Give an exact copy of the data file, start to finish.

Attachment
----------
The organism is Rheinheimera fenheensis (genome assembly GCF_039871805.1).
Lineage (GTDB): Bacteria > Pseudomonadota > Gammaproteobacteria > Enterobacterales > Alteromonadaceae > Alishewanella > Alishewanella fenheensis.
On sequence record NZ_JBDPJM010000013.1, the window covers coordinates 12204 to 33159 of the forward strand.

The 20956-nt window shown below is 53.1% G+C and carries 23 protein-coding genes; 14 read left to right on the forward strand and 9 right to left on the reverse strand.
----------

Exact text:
The organism is Rheinheimera fenheensis (genome assembly GCF_039871805.1).
Lineage (GTDB): Bacteria > Pseudomonadota > Gammaproteobacteria > Enterobacterales > Alteromonadaceae > Alishewanella > Alishewanella fenheensis.
On sequence record NZ_JBDPJM010000013.1, the window covers coordinates 12204 to 33159 of the forward strand.

The 20956-nt window shown below is 53.1% G+C and carries 23 protein-coding genes; 14 read left to right on the forward strand and 9 right to left on the reverse strand.